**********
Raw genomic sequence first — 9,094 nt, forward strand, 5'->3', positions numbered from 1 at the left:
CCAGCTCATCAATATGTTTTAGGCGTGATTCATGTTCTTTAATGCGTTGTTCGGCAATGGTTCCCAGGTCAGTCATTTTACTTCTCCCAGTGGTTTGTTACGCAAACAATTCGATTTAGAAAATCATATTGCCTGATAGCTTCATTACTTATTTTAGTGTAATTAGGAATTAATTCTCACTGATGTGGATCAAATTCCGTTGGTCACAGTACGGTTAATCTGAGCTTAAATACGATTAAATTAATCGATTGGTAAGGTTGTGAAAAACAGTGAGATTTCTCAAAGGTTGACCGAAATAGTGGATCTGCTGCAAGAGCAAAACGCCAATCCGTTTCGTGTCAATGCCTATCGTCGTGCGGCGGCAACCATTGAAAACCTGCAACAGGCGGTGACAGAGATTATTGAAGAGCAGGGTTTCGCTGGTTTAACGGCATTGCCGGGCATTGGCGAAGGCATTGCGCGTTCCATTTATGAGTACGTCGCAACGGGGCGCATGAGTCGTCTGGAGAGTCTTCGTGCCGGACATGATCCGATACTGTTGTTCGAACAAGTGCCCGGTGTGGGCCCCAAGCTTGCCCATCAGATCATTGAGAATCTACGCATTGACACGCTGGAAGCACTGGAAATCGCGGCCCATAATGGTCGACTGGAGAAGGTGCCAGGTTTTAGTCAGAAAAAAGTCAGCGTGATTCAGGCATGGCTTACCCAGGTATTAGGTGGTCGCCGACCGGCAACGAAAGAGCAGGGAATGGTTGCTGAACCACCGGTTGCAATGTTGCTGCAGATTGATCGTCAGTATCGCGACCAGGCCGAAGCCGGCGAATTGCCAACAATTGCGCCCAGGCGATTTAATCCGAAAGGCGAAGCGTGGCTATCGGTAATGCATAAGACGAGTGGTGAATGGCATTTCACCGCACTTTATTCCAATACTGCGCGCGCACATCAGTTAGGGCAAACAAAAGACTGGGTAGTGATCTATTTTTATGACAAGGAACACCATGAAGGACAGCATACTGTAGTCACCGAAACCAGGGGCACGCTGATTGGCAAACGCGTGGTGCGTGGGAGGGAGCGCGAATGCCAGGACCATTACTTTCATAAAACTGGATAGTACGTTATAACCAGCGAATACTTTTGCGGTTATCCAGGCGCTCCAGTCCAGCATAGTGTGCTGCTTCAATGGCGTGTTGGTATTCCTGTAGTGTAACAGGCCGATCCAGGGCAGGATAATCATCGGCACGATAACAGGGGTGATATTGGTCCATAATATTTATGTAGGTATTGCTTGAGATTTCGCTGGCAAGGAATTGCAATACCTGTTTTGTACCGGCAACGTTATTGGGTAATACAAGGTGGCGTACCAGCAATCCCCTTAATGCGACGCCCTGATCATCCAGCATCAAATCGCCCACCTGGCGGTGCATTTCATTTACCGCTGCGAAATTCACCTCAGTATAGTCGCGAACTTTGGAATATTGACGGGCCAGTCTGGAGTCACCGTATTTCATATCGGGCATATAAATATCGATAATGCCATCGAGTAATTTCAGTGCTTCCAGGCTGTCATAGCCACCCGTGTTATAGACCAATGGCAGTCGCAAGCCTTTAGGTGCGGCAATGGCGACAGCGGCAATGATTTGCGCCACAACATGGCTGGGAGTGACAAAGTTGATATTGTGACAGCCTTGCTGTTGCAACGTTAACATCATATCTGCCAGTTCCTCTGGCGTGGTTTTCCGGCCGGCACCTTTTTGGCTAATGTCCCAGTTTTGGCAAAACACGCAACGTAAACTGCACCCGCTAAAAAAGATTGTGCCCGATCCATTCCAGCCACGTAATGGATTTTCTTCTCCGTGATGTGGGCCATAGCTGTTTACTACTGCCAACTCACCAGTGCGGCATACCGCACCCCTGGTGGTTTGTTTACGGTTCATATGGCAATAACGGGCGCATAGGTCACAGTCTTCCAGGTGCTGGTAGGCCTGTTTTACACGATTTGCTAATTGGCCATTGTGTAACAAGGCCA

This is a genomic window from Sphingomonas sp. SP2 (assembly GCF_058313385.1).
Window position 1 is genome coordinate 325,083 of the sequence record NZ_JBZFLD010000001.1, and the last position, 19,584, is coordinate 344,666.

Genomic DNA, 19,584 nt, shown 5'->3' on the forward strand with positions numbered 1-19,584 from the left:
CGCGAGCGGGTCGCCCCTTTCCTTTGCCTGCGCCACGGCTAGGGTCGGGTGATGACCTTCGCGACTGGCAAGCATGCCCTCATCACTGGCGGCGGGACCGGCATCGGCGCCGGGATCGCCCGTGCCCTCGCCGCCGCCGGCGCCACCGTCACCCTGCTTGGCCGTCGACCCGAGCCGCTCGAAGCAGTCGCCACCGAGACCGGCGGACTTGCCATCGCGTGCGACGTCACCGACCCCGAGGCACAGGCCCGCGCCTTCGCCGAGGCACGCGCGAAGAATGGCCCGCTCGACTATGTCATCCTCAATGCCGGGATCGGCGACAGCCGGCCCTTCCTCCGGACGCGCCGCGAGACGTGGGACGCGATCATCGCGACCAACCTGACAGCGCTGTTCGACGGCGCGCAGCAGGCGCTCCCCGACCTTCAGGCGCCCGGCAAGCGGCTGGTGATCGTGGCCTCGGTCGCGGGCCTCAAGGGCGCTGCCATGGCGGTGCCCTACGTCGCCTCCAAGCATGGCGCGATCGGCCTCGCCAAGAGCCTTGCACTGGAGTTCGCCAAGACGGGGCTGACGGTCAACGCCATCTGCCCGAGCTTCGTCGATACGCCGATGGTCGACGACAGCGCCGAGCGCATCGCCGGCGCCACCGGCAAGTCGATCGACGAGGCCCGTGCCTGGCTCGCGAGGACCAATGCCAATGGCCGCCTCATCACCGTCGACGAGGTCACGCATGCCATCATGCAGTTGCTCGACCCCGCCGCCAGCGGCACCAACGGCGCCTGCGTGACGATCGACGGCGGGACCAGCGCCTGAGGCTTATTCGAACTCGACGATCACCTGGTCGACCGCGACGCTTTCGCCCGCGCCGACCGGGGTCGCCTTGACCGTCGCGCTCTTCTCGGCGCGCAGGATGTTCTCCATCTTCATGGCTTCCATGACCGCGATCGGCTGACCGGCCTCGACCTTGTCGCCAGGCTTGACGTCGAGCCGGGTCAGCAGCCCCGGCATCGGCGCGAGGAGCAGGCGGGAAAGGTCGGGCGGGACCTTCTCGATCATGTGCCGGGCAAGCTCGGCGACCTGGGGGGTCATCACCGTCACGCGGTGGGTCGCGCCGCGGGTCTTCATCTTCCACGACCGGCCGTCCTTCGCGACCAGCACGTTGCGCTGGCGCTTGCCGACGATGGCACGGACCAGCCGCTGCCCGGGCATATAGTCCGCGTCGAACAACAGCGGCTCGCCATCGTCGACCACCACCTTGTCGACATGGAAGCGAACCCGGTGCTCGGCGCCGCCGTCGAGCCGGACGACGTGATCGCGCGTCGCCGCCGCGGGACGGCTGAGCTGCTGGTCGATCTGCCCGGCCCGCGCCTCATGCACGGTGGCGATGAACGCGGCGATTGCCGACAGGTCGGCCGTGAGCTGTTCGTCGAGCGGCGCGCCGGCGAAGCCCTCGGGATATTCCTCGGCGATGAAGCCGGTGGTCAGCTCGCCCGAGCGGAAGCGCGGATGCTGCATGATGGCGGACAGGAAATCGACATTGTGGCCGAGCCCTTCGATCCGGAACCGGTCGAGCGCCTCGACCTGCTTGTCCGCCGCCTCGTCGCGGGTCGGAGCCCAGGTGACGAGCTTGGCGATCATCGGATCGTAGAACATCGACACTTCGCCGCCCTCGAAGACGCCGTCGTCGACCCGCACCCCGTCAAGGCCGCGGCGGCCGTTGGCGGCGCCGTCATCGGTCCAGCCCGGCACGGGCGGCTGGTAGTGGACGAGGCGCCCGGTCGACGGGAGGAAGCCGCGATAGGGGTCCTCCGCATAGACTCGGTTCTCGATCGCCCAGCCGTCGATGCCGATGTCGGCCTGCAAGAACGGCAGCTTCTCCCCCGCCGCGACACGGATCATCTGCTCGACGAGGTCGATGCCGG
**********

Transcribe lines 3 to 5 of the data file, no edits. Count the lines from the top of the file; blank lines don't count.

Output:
This is a genomic window from Sphingomonas sp. SP2 (assembly GCF_058313385.1).
Window position 1 is genome coordinate 325,083 of the sequence record NZ_JBZFLD010000001.1, and the last position, 19,584, is coordinate 344,666.

Genomic DNA, 19,584 nt, shown 5'->3' on the forward strand with positions numbered 1-19,584 from the left: